Sometimes, though, seeing bright lights and holiday festivities can have the opposite effect.  The cheer of others can be infectious, but it can also be alienating, especially if one has memories of loss, trauma, or loneliness. The lights, the joy, the celebrations of the season can remind us of what we don’t have, what we’ve never had, what we’re missing.  There can be a more than implicit pressure to be happy and joyous during the holidays. Feeling bad can make one feel alienated and separate to begin with, but this time of year can accentuate and exacerbate existing emotional pain. Add in frigid temperatures, nasty weather, and Vitamin D deficiencies, and we find a whole lot of fuel for feeling bad, and being unable to do anything about it.  Trauma, of any kind, is characterized by some experience of helplessness- an inability to escape, to move, to have agency, to make decisions and act upon them.  Winter makes it inherently difficult to be mobile, to explore, to find new experiences.  One can be left feeling alone and unable to reach out amidst the sea of cheer and happiness.

Do you ever feel like you're holding this sign?

Do you ever feel like you’re holding this sign at holiday gatherings?

Here’s the thing, though- if you’re feeling this way, you aren’t alone. Sometimes, the people with the brightest smiles are living with the most darkness.  Within some facets of the yoga community, there also can be a subtle pressure to attempt to always remain positive. This, of course, is always well-intentioned- the desire to help people to switch to more positive thoughts, and ultimately, to feel better, is rooted in love. We want to help others fix their problems; we want to help them grow. If one take this too far, ignores their feelings and shoves them down without ever processing them, they never can really move beyond them. We can never fully grow. We can never fully experience the world if we repress our experience of it.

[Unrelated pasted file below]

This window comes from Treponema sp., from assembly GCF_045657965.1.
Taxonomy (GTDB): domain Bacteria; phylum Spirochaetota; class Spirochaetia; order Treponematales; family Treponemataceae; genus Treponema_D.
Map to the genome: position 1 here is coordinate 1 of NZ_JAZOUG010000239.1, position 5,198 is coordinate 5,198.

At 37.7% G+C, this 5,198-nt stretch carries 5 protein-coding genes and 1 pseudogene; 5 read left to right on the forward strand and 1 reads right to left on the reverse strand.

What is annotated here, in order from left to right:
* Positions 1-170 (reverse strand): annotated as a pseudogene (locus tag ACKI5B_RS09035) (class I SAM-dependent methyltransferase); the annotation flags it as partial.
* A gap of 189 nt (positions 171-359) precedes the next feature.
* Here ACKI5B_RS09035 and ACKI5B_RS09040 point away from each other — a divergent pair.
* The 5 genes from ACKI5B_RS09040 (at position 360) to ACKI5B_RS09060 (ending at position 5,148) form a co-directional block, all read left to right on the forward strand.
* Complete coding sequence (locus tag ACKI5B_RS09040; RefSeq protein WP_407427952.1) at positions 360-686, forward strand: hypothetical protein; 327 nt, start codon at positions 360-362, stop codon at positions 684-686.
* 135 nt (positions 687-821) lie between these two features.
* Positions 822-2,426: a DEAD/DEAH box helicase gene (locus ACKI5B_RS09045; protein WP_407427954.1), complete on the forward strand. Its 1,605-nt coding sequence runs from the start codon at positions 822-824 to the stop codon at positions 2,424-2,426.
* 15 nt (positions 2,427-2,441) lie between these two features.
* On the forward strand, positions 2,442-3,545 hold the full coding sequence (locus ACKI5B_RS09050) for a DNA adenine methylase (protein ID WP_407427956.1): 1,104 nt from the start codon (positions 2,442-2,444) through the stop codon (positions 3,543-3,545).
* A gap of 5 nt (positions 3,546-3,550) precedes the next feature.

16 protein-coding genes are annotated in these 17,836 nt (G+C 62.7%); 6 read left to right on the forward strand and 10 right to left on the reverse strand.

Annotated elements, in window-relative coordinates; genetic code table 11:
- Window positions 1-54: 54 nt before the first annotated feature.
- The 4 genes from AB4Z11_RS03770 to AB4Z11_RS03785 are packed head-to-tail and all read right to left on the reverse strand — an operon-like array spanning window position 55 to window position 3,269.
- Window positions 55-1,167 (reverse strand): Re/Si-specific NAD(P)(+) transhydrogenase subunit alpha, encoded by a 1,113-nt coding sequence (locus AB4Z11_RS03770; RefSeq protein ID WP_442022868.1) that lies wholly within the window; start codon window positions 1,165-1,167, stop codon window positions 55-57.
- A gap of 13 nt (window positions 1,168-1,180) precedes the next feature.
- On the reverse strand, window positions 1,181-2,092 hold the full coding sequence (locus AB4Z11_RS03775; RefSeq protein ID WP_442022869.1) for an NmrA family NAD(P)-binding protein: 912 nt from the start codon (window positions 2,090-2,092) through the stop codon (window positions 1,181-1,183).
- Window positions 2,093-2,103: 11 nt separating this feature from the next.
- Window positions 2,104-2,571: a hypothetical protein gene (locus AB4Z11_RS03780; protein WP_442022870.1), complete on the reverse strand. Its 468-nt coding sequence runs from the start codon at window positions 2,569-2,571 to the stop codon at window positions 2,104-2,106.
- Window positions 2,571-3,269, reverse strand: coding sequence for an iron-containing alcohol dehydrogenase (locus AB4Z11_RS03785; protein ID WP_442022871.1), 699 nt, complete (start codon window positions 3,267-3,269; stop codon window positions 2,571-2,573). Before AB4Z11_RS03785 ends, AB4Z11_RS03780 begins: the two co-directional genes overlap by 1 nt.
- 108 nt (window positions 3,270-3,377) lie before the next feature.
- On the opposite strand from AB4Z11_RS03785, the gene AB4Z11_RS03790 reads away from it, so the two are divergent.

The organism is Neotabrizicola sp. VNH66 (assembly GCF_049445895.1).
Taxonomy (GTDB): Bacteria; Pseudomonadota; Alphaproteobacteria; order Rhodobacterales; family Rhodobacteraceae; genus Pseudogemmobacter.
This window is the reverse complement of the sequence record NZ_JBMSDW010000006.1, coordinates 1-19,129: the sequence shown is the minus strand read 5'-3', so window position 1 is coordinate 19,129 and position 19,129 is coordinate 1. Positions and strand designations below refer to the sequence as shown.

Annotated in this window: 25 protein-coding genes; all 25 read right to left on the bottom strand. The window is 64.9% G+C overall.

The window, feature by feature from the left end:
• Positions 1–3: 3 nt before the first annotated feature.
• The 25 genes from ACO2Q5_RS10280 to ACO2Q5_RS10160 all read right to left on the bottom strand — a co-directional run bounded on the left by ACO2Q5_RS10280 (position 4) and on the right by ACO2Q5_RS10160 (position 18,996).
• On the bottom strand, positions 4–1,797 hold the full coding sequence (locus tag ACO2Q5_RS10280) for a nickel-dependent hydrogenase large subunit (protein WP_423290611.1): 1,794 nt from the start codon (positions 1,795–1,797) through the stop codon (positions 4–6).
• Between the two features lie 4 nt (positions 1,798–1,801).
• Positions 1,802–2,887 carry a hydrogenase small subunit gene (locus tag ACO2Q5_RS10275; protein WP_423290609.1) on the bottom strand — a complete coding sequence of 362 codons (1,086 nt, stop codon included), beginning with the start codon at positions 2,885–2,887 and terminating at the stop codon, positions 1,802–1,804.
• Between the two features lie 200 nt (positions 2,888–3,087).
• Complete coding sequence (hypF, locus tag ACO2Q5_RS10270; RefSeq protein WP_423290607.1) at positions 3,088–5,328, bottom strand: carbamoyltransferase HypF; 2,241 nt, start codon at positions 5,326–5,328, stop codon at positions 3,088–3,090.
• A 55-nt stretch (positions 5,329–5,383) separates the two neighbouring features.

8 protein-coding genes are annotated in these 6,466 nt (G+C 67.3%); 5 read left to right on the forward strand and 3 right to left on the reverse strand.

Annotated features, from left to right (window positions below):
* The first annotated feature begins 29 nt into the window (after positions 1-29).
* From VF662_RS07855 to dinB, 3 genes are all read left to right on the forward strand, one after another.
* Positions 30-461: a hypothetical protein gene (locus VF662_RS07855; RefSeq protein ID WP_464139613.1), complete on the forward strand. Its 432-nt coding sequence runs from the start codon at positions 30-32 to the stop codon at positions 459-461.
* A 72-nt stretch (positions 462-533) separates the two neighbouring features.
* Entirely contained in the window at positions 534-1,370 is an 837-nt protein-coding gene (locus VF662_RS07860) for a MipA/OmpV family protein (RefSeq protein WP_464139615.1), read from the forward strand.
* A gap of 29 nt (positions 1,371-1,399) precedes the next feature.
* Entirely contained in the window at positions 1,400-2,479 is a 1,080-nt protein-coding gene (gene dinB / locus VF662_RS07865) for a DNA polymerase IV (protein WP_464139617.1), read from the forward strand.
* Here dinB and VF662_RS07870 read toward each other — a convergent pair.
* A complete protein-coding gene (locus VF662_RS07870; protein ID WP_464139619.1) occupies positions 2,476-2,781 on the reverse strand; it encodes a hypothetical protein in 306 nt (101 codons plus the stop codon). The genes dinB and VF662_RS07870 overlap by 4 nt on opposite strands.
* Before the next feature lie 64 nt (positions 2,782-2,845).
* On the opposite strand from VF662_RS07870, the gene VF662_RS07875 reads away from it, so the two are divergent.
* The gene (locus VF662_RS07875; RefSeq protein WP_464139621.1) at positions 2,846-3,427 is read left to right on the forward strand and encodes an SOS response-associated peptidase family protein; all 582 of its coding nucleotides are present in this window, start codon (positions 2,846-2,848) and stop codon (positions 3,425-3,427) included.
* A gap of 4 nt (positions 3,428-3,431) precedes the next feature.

After a lot of contemplation about how to safely become present to one’s feelings surrounding winter/holiday emotional distress, I came up with two meditations inspired by two poems from The Radiance Sutras (translated by Lorin Roche).  One focuses on being present with the darkness, and the other on connecting to the light within. If you are experiencing intense emotional distress, depression, or have a had a recent trauma, I would not recommend practicing the darkness meditation unless you feel you have strong self-care and coping skills.  Ultimately, the idea is to help you safely acknowledge your emotions and help provide a safe, sacred space where it’s okay to feel them, and thus begin to process them. Once we have truly experienced the darkness, we can connect more deeply to the light. Feel free to journal about your process afterward.

Note: These meditations most likely won’t fix the underlying problems you may be experiencing and are not a substitution for therapeutic work.  They may, however, help you develop more mindfulness around literal and metaphorical darkness.  Being present to it and breathing through it can help you regain more power, strengthen your ability to manage your feelings, and become your own source of light and energy.